Meet the Vet Who Powered Up Paynter: The Jurga Report Interviews Dr. Laura Javsicas

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It's a glitzy night in South Florida tonight. Limousines roll up under the floodlit palm trees in front of Gulfstream Park and the well-heeled owners, breeders and trainers of America's finest Thoroughbred racehorses are escorted into the party where everyone knows your name, if you're in the game.

The woman who truly powered up Paynter is Dr. Laura Javsicas. A specialist in equine internal medicine, she'll be on the stage at tonight's Eclipse Awards to be recognized for her role in the "NTRA Moment of the Year", when champion colt Paynter was in her care for colitis and laminitis. (photo by Bruce Jackson courtesy of Dr Javsicas)

The woman who truly powered up Paynter is Dr. Laura Javsicas. A specialist in equine internal medicine, she'll be on the stage at tonight's Eclipse Awards to be recognized for her role in the "NTRA Moment of the Year", when champion colt Paynter was in her care for colitis and laminitis. (photo by Bruce Jackson courtesy of Dr Javsicas)

But there's one woman no one recognizes. She's young, bright-eyed, looks intelligent. She's dressed for the event and she's grinning, sort of sheepishly, because she doesn't know a soul there.

She doesn't own, train or breed racehorses; she treats them. Her racetrack is a circuit from the treatment room to a stall to a lab to her desk and back again. She's a veterinary specialist in internal medicine--the very person that most of the people at this party hope that neither they nor their horses will ever see facing them in her scrubs, holding her medical tablet, and bearing bad news.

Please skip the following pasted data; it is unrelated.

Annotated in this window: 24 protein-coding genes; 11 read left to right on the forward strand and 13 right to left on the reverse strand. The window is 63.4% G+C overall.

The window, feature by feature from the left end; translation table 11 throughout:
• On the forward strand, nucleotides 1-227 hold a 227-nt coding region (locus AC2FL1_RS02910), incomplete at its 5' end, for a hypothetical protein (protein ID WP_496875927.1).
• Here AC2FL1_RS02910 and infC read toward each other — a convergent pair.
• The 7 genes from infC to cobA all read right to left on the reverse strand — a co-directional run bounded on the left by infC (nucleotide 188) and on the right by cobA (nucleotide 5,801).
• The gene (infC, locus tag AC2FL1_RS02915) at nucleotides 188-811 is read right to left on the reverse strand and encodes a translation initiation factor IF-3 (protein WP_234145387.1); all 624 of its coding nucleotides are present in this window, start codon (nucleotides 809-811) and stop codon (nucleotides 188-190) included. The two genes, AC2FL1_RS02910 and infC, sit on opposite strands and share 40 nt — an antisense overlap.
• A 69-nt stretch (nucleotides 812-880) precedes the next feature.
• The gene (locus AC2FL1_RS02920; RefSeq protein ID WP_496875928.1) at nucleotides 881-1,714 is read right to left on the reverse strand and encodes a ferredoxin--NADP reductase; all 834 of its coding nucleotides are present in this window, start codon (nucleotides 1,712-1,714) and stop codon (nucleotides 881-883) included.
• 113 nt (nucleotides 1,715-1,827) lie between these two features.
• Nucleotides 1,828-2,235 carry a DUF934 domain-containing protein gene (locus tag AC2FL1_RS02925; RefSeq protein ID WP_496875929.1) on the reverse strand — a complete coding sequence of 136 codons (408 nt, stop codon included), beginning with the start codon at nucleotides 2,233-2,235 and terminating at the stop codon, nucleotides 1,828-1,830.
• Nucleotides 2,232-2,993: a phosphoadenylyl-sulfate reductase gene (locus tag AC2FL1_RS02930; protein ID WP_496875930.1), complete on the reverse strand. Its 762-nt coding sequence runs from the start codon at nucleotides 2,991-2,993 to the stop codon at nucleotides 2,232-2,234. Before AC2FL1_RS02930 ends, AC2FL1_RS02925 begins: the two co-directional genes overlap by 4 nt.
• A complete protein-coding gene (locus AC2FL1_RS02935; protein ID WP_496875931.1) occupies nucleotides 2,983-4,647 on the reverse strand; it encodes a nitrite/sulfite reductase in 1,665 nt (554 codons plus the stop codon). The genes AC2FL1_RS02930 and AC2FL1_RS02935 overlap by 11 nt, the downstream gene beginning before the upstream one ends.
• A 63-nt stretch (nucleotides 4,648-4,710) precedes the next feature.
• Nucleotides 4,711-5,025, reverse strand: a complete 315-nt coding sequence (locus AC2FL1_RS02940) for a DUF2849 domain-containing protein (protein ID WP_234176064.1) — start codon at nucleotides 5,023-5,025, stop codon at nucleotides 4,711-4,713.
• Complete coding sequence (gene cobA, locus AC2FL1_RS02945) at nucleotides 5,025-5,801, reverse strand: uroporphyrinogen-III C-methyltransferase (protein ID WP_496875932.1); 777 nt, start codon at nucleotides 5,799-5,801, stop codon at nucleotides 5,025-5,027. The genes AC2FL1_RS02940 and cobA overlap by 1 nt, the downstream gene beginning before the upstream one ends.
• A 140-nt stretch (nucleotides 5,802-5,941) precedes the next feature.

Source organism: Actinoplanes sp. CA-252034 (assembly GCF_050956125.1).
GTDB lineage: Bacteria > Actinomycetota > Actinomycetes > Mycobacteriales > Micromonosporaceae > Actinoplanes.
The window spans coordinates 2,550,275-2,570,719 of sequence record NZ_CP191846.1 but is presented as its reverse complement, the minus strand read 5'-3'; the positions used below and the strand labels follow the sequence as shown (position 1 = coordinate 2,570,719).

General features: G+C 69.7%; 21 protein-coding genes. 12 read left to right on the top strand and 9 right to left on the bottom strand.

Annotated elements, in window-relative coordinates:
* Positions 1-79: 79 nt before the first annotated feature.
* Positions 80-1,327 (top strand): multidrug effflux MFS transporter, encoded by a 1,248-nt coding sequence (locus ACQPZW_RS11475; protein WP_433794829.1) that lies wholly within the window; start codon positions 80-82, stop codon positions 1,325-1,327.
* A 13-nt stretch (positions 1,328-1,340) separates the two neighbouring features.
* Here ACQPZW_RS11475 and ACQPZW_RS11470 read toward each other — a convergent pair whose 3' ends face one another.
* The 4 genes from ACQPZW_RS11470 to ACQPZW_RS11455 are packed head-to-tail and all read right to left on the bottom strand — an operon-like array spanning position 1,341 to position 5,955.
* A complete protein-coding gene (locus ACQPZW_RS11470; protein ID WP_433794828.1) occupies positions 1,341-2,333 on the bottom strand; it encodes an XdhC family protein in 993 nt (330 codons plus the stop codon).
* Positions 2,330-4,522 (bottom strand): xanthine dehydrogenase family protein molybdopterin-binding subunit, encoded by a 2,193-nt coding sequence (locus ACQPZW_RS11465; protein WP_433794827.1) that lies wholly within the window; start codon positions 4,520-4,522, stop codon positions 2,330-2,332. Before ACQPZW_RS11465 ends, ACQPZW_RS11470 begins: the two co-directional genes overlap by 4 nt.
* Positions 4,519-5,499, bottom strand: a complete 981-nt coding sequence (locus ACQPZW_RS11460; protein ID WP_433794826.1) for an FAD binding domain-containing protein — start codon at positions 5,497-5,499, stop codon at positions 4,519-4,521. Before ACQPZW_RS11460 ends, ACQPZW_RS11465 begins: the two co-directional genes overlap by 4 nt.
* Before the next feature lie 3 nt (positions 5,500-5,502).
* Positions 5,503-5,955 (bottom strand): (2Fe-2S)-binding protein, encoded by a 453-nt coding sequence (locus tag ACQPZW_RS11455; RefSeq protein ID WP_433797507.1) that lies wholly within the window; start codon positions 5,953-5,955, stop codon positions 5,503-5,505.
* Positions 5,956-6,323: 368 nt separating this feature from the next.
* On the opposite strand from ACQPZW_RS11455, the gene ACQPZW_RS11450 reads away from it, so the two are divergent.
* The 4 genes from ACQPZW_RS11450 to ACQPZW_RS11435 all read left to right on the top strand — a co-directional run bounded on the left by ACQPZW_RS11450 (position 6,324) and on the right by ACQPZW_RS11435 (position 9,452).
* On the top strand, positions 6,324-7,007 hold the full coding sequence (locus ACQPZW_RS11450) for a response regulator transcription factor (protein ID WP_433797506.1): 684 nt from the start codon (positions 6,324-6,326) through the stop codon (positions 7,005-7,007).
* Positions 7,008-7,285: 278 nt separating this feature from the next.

Tonight they'll be making a point of getting one of her business cards.

The party is Thoroughbred racing's Eclipse Awards, the annual gala to open the envelopes and name the horses of the year. But there will be a special moment when Dr. Laura Javsicas walks to the stage and receives an award.

Dr. Javsicas was the internal medicine specialist who treated the racehorse Paynter last summer. She was working at the Upstate Equine Medical Center in Schuylerville, New York when one of the track veterinarians referred Paynter to the hospital for possible colitis.

Paynter may have walked off the horse van by himself but he came with an entourage, led by owner Ahmed Zayat of Zayat Racing, one of America's leading stables of racehorses. He's not like any other owner; he vowed that his popular colt would not be kept from public view. There were cell phone photos, serial tweets, and press interviews. Paynter's management was in the hands of Justin Zayat, son of the owner and a college student.

By early October, Paynter recovered enough to be transferred to the University of Pennsylvania's New Bolton Center, where Dr Javsicas trained, for surgery under the care of Dr. Louise Southwood, as reported by The Jurga Report. He was later transferred to Maryland's Fair Hill Equine Training Center for rehabilitation.

Paynter's condition may have changed over the last half of 2012 but one thing did not change, and that was Zayat's lavish praise for the treatment his horse received in the hands of Dr. Laura Javsicas.

So, when the horse's recovery from colitis and laminitis was voted the "Moment of the Year" by racing fans through the National Thoroughbred Racing Association, Zayat asked Dr Javsicas to be the one to accept it during tonight's awards.